Stung by the winter cold and welfare cuts, millions of
Americans in need of food and shelter are turning to the final
bastion of charity: local churches. Increasingly, so is the
"I hear more and more rhetoric coming from politicians ...
saying that churches need to fill in the gap," says the Rev. Vaughn
Beckman, head of the Council of Churches in Santa Clara County,
Calif. Due to welfare reform, he says, "we are feeling quite a bit
of pressure" to supplement diminishing government services for the
So Mr. Beckman and other religious leaders were surprised
this past month when San Jose, Calif. officials ordered the city's
First Christian Church to close its homeless shelter. Under threat
of $2,500-per-day fines for zoning violations, the church continued
housing 40 homeless - mostly single mothers and their children -
until the city opened a new shelter and dropped all fines.
The pressure on congregations in San Jose and other
communities nationwide to patch the fraying US social safety net is
sharpening tensions between local officials and religious leaders
over the purpose of churches in American society today.
Where San Jose city officials saw a zoning infraction (the
church was zoned as a ministry but not as a shelter), the Rev.
Scott Wagers of the First Church's Community Homeless Alliance
Ministry saw a restrictive government definition of the church.
Says Mr. Wagers: "The fundamental question is, does a church have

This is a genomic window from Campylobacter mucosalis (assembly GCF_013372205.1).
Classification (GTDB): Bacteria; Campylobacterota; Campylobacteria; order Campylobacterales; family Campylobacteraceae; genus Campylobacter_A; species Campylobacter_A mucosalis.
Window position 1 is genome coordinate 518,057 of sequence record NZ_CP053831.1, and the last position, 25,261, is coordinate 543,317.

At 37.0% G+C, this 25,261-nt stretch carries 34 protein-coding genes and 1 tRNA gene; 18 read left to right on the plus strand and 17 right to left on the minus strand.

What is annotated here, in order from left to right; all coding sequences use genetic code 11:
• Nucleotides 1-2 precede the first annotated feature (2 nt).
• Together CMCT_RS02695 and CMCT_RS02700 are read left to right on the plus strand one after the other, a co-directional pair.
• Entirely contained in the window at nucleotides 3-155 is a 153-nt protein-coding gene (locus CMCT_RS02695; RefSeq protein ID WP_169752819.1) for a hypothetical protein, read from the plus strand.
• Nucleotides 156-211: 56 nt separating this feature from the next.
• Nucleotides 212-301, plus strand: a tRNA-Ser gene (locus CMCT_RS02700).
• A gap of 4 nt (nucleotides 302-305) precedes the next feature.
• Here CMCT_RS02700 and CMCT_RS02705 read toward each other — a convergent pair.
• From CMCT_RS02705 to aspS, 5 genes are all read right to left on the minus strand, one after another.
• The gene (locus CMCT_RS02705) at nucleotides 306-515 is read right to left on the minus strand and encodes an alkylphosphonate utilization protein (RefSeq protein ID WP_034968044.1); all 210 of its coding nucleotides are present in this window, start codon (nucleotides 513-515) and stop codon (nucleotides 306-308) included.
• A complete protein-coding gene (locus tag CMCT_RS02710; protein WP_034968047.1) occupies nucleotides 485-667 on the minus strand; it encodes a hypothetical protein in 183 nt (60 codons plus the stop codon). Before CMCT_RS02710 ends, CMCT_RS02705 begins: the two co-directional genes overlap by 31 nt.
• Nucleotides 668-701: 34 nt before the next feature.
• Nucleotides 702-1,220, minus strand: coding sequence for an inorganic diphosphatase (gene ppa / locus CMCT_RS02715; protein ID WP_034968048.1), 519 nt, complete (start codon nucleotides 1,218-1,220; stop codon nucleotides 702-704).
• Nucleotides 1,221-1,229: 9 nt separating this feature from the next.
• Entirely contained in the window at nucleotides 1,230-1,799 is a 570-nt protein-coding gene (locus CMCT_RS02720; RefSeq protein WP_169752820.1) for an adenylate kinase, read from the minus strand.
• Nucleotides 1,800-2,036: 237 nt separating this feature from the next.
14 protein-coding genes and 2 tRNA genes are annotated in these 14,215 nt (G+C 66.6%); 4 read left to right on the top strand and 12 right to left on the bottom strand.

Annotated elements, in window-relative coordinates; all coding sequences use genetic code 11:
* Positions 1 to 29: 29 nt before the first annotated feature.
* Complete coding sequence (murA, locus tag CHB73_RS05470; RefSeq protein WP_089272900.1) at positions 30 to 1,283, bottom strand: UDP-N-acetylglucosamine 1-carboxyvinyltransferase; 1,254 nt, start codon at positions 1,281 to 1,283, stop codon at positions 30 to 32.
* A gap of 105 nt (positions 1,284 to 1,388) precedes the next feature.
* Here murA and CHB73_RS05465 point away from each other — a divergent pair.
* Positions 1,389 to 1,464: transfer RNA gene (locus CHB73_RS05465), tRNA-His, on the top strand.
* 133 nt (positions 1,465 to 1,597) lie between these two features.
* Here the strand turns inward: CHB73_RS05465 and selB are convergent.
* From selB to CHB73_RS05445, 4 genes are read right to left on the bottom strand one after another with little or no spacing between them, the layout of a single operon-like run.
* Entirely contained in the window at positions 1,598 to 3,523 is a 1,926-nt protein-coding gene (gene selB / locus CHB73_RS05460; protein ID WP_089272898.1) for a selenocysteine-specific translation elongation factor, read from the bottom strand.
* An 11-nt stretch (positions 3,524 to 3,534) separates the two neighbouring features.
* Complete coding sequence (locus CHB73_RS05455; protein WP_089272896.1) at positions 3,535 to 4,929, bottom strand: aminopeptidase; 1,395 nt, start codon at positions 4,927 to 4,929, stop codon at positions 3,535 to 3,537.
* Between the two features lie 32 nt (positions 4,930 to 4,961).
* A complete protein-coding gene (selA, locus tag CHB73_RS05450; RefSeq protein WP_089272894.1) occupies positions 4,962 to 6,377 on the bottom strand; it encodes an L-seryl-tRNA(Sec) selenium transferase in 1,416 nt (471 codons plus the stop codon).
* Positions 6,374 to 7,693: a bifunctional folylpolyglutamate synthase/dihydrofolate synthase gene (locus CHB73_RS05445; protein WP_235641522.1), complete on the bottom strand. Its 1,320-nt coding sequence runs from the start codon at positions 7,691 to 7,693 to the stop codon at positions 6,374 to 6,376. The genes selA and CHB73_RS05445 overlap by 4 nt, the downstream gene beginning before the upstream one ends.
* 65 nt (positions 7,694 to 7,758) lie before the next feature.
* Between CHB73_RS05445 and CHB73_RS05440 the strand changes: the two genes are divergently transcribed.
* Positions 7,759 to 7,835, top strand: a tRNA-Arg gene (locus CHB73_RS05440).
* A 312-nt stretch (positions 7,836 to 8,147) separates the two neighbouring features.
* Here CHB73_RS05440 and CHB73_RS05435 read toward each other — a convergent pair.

the right as an extension of its ministry to take people in? ... I
would say yes."
But many religious leaders say they are getting conflicting
messages from government. "Federal and state governments are
saying, 'help us increase our service delivery capacity,' but when
we try to do this on the local level they say no," says Scott
Anderson, executive director of the California Council of Churches,
an umbrella group representing 19 denominations and 3,300
Meanwhile, the federal government is prodding a wider
social-service role for churches. The "charitable choice" provision
in the 1996 welfare-reform law, says Mr. Anderson, states that
counties must consider the religious community as an option when
contracting out social services. It also allows churches to serve
the public without requiring them to conceal their icons or tenets.
And churches today are going beyond traditional charity
functions, such as soup kitchens and food drives, to running
child-care facilities and job-training and mentoring programs. …